Bank directors should consider risk to the bank and to themselves when evaluating their internal audit function

As financial institutions face increased regulatory scrutiny and mounting risks, a robust risk assessment process and internal audit function are essential to help protect the bank, its management and board. In order to address their responsibility for internal audit, bank management and the audit committee should be familiar with FIL-21-2003 Interagency Policy Statement on the Internal Audit Function and Its Outsourcing.

In addition, The Board of Governors of the Federal Reserve System issued additional supplemental guidance in January 2013. For many community banks, unless you can clone your employees (and the clones are willing to work for free!), outsourcing, supplementing or co-sourcing the internal audit function is a cost-effective approach to risk management.

Outsourcing — In an outsourced arrangement, the third-party internal audit provider would review (or assist in the preparation of) the bank’s internal audit risk assessment through discussions with key bank management, the audit committee and, possibly, examiners. At a minimum, a thorough review of prior exam reports and other internal audit reports should be performed. Next, an internal audit plan would be developed based on the results of the risk assessment.

The third-party firm would then perform the testing for the specific audit areas noted in the plan based on the risk level (i.e., high, moderate or low) associated with that area.

This risk level takes into consideration the risk appetite, inherent risk, examiner scrutiny, and other types of information, such as changes in the bank environment due to acquisitions, changes in key personnel, and the size of the bank, to some extent.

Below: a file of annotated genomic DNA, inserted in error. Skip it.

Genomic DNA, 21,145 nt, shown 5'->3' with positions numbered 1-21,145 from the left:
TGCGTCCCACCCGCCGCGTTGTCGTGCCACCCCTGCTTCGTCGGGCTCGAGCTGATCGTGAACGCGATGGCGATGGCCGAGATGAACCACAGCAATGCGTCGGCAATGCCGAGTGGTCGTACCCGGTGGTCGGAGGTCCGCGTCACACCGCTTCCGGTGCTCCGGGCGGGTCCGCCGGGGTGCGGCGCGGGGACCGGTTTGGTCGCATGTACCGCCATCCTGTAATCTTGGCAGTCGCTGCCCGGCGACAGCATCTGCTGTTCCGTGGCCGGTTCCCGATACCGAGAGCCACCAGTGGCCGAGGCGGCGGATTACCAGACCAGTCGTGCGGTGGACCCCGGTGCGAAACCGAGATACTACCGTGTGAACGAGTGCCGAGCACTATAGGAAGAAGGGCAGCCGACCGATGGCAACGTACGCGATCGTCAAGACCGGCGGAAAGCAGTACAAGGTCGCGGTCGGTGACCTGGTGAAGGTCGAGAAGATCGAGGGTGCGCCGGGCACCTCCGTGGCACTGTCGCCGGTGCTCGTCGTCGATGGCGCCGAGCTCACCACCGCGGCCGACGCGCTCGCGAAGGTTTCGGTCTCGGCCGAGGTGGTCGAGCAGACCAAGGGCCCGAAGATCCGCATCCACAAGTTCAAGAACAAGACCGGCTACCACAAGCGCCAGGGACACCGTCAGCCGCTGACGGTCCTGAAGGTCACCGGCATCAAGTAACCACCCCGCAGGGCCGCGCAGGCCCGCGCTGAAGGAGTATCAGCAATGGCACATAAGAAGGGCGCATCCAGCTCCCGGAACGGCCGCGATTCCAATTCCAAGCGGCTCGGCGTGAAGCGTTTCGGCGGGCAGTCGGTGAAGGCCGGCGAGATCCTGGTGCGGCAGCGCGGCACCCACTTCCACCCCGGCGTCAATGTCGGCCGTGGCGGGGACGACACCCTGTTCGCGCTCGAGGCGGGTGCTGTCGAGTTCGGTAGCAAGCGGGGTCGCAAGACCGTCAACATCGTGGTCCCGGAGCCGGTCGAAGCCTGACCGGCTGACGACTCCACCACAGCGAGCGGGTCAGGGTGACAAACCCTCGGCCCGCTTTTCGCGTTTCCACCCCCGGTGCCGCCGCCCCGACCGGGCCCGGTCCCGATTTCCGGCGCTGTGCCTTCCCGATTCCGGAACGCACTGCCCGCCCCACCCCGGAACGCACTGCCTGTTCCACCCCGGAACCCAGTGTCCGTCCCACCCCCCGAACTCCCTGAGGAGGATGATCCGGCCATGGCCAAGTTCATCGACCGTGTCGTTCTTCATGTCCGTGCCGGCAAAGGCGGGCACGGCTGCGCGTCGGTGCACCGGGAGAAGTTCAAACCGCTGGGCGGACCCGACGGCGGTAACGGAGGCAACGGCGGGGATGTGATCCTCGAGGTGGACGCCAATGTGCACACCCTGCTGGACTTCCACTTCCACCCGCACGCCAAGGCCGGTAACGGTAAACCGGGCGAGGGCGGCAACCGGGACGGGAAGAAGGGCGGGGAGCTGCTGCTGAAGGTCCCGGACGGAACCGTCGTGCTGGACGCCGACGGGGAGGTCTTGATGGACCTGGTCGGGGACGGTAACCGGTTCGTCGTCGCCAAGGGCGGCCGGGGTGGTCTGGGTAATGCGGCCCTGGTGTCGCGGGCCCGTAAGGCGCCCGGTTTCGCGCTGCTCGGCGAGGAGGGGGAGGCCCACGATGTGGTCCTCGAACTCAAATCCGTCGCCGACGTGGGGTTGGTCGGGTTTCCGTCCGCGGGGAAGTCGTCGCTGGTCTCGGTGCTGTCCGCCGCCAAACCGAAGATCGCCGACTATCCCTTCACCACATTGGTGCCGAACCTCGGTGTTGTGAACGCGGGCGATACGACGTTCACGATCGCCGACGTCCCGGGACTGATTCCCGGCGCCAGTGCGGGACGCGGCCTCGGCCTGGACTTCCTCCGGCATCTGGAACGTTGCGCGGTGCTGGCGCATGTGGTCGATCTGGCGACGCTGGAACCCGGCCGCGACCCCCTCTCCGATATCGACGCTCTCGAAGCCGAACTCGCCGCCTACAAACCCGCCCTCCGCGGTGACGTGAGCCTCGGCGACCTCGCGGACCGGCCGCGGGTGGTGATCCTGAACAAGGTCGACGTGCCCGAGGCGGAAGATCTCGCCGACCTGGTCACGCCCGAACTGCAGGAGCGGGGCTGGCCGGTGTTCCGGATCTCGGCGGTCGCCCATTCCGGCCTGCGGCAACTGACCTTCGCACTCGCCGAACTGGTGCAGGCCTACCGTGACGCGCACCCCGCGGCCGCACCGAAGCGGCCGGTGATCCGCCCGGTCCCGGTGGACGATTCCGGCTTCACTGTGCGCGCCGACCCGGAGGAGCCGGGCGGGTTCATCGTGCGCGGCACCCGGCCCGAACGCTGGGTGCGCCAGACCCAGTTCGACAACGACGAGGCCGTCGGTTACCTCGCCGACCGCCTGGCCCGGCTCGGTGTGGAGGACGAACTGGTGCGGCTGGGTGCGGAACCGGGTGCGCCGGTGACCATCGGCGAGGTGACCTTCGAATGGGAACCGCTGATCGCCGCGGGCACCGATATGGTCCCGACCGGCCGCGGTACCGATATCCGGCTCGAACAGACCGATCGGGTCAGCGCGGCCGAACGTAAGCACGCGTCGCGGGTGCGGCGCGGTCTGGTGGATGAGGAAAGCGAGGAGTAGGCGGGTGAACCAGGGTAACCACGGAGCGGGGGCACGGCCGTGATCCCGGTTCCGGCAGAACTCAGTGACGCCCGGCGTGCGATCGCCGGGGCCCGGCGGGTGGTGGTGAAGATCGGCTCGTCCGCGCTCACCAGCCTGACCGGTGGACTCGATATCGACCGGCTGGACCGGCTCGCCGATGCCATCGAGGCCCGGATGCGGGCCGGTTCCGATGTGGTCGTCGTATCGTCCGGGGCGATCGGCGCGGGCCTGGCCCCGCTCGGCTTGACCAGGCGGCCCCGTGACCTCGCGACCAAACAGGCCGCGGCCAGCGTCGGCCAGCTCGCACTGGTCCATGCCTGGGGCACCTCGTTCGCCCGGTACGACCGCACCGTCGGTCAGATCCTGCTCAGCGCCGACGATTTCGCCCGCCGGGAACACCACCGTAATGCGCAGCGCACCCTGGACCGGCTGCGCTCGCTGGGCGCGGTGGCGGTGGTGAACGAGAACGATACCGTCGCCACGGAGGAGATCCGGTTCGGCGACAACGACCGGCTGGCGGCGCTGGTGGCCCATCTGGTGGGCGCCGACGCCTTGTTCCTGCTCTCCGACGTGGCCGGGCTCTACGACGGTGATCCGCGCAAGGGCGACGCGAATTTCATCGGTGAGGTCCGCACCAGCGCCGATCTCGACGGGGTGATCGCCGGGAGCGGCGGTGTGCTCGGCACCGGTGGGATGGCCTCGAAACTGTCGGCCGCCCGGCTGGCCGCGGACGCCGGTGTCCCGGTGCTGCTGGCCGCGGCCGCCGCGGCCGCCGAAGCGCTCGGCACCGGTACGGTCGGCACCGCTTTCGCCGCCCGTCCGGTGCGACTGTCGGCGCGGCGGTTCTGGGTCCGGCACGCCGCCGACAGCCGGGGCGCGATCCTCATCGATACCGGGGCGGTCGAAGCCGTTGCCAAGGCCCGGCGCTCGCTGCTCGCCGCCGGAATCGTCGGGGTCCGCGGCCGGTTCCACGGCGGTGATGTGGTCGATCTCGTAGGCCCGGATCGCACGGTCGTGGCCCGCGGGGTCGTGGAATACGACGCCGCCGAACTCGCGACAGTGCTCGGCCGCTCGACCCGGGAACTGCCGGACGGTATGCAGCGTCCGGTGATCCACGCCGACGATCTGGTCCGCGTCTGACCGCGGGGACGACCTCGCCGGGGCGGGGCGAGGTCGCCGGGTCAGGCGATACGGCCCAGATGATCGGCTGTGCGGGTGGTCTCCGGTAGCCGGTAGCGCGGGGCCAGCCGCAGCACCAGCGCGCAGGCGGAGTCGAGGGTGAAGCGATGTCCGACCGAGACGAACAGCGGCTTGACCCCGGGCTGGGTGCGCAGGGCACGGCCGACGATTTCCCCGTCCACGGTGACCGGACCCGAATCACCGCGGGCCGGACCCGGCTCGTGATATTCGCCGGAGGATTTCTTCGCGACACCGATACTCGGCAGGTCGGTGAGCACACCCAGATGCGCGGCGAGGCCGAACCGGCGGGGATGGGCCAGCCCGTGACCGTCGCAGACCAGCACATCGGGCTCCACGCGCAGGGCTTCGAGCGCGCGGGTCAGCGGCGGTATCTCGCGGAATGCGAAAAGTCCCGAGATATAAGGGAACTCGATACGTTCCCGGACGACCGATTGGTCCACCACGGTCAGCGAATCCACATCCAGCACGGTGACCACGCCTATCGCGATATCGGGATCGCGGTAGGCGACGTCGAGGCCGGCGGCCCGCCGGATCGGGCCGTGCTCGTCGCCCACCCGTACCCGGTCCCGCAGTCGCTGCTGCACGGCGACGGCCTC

Typically, high-risk areas are audited each year; moderate-risk areas — every two years; and low-risk areas — approximately every third year. Certain tasks, such as branch audits, may still be more cost-effective and efficient if performed by in-house staff independent of the branch function.

Supplementing and Co-sourcing are options for institutions that have an established internal audit function, but may need additional assistance. More technical areas, such as the allowance for loan and lease losses, derivatives, and information technology (IT) audits, as well as special projects such as network assessments and penetration testing, are often performed by the third-party internal audit provider. This economical option allows the bank to supplement staff and augment their expertise.

While it doesn’t create a mandate, FIL-21-2003 does encourage all financial institutions, regardless of size, to follow the Sarbanes-Oxley Act’s prohibition on using the same firm for external audit and internal audit outsourcing. However, if an institution decides to use the same firm for both internal and external audit work, the audit committee should document that it has approved both engagements and has considered the independence issues associated with this arrangement.

Take caution not to view internal audit services as simply a “cost.” These services, along with compliance and IT services, should be viewed as an “investment” in the health of your bank.

Are audit committee members really at risk themselves?

We like to explain the importance of a robust internal audit process to audit committees by taking them through a quick exercise.

First, consider why you need the internal audit work done. The obvious answer is: The regulators require it! Failure may result in regulatory action.